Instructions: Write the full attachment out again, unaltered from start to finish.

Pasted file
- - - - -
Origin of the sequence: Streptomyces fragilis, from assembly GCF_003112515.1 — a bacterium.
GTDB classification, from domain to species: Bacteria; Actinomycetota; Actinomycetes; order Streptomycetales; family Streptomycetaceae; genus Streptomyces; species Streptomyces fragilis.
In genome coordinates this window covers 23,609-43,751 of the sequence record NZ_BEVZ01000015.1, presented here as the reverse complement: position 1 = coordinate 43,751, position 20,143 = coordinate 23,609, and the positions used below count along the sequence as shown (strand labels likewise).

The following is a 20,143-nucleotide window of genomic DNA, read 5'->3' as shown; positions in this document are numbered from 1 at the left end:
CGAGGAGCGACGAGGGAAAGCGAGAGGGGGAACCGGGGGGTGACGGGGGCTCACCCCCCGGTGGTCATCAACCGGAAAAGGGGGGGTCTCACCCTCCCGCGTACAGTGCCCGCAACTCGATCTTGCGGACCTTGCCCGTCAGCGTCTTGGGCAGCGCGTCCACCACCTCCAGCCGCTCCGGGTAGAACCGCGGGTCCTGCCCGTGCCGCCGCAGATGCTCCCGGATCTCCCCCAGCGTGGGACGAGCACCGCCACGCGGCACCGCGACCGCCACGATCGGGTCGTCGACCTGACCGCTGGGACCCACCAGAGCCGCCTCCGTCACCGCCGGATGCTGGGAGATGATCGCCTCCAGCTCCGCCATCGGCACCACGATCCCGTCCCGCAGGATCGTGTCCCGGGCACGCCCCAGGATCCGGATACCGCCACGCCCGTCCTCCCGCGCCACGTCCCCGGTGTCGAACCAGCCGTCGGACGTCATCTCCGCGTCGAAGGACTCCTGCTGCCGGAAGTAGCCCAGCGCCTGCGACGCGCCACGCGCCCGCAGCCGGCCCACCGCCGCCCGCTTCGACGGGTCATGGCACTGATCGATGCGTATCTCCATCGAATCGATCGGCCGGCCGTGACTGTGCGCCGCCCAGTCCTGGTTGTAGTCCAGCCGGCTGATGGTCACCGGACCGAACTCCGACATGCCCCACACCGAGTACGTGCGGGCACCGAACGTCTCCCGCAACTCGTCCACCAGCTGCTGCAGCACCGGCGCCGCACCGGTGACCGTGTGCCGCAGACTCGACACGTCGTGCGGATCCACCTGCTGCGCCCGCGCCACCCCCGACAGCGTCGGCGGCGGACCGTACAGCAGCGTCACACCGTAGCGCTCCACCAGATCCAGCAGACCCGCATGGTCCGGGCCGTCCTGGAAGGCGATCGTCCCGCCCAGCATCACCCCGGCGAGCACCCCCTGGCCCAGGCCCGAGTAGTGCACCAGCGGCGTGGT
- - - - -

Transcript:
Origin of the sequence: Streptomyces fragilis, from assembly GCF_003112515.1 — a bacterium.
GTDB classification, from domain to species: Bacteria; Actinomycetota; Actinomycetes; order Streptomycetales; family Streptomycetaceae; genus Streptomyces; species Streptomyces fragilis.
In genome coordinates this window covers 23,609-43,751 of the sequence record NZ_BEVZ01000015.1, presented here as the reverse complement: position 1 = coordinate 43,751, position 20,143 = coordinate 23,609, and the positions used below count along the sequence as shown (strand labels likewise).

The following is a 20,143-nucleotide window of genomic DNA, read 5'->3' as shown; positions in this document are numbered from 1 at the left end:
CGAGGAGCGACGAGGGAAAGCGAGAGGGGGAACCGGGGGGTGACGGGGGCTCACCCCCCGGTGGTCATCAACCGGAAAAGGGGGGGTCTCACCCTCCCGCGTACAGTGCCCGCAACTCGATCTTGCGGACCTTGCCCGTCAGCGTCTTGGGCAGCGCGTCCACCACCTCCAGCCGCTCCGGGTAGAACCGCGGGTCCTGCCCGTGCCGCCGCAGATGCTCCCGGATCTCCCCCAGCGTGGGACGAGCACCGCCACGCGGCACCGCGACCGCCACGATCGGGTCGTCGACCTGACCGCTGGGACCCACCAGAGCCGCCTCCGTCACCGCCGGATGCTGGGAGATGATCGCCTCCAGCTCCGCCATCGGCACCACGATCCCGTCCCGCAGGATCGTGTCCCGGGCACGCCCCAGGATCCGGATACCGCCACGCCCGTCCTCCCGCGCCACGTCCCCGGTGTCGAACCAGCCGTCGGACGTCATCTCCGCGTCGAAGGACTCCTGCTGCCGGAAGTAGCCCAGCGCCTGCGACGCGCCACGCGCCCGCAGCCGGCCCACCGCCGCCCGCTTCGACGGGTCATGGCACTGATCGATGCGTATCTCCATCGAATCGATCGGCCGGCCGTGACTGTGCGCCGCCCAGTCCTGGTTGTAGTCCAGCCGGCTGATGGTCACCGGACCGAACTCCGACATGCCCCACACCGAGTACGTGCGGGCACCGAACGTCTCCCGCAACTCGTCCACCAGCTGCTGCAGCACCGGCGCCGCACCGGTGACCGTGTGCCGCAGACTCGACACGTCGTGCGGATCCACCTGCTGCGCCCGCGCCACCCCCGACAGCGTCGGCGGCGGACCGTACAGCAGCGTCACACCGTAGCGCTCCACCAGATCCAGCAGACCCGCATGGTCCGGGCCGTCCTGGAAGGCGATCGTCCCGCCCAGCATCACCCCGGCGAGCACCCCCTGGCCCAGGCCCGAGTAGTGCACCAGCGGCGTGGT